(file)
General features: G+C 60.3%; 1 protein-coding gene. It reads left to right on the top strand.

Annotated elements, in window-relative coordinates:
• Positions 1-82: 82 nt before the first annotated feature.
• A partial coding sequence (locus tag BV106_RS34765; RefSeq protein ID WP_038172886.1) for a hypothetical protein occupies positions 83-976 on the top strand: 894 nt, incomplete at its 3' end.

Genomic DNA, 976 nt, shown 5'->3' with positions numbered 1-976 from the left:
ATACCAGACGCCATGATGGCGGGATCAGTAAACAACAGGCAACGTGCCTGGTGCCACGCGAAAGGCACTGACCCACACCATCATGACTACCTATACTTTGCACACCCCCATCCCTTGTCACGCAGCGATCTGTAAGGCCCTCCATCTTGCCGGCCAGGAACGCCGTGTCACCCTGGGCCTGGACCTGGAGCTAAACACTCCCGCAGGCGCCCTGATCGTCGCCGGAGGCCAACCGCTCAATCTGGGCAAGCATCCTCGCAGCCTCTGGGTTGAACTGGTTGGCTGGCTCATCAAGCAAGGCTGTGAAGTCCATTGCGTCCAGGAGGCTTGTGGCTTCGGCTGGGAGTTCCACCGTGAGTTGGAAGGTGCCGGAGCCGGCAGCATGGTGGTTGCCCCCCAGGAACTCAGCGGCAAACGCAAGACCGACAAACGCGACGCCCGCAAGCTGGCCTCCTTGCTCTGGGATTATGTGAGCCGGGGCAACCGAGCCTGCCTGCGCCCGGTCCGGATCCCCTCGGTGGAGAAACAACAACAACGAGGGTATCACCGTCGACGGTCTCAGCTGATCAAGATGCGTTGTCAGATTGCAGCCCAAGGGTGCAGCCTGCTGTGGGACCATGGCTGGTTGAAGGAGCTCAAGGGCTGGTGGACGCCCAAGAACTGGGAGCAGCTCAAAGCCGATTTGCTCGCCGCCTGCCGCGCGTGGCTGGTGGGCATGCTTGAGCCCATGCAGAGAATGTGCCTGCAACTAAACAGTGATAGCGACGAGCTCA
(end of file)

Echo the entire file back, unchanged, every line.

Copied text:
General features: G+C 60.3%; 1 protein-coding gene. It reads left to right on the top strand.

Annotated elements, in window-relative coordinates:
• Positions 1-82: 82 nt before the first annotated feature.
• A partial coding sequence (locus tag BV106_RS34765; RefSeq protein ID WP_038172886.1) for a hypothetical protein occupies positions 83-976 on the top strand: 894 nt, incomplete at its 3' end.

Genomic DNA, 976 nt, shown 5'->3' with positions numbered 1-976 from the left:
ATACCAGACGCCATGATGGCGGGATCAGTAAACAACAGGCAACGTGCCTGGTGCCACGCGAAAGGCACTGACCCACACCATCATGACTACCTATACTTTGCACACCCCCATCCCTTGTCACGCAGCGATCTGTAAGGCCCTCCATCTTGCCGGCCAGGAACGCCGTGTCACCCTGGGCCTGGACCTGGAGCTAAACACTCCCGCAGGCGCCCTGATCGTCGCCGGAGGCCAACCGCTCAATCTGGGCAAGCATCCTCGCAGCCTCTGGGTTGAACTGGTTGGCTGGCTCATCAAGCAAGGCTGTGAAGTCCATTGCGTCCAGGAGGCTTGTGGCTTCGGCTGGGAGTTCCACCGTGAGTTGGAAGGTGCCGGAGCCGGCAGCATGGTGGTTGCCCCCCAGGAACTCAGCGGCAAACGCAAGACCGACAAACGCGACGCCCGCAAGCTGGCCTCCTTGCTCTGGGATTATGTGAGCCGGGGCAACCGAGCCTGCCTGCGCCCGGTCCGGATCCCCTCGGTGGAGAAACAACAACAACGAGGGTATCACCGTCGACGGTCTCAGCTGATCAAGATGCGTTGTCAGATTGCAGCCCAAGGGTGCAGCCTGCTGTGGGACCATGGCTGGTTGAAGGAGCTCAAGGGCTGGTGGACGCCCAAGAACTGGGAGCAGCTCAAAGCCGATTTGCTCGCCGCCTGCCGCGCGTGGCTGGTGGGCATGCTTGAGCCCATGCAGAGAATGTGCCTGCAACTAAACAGTGATAGCGACGAGCTCA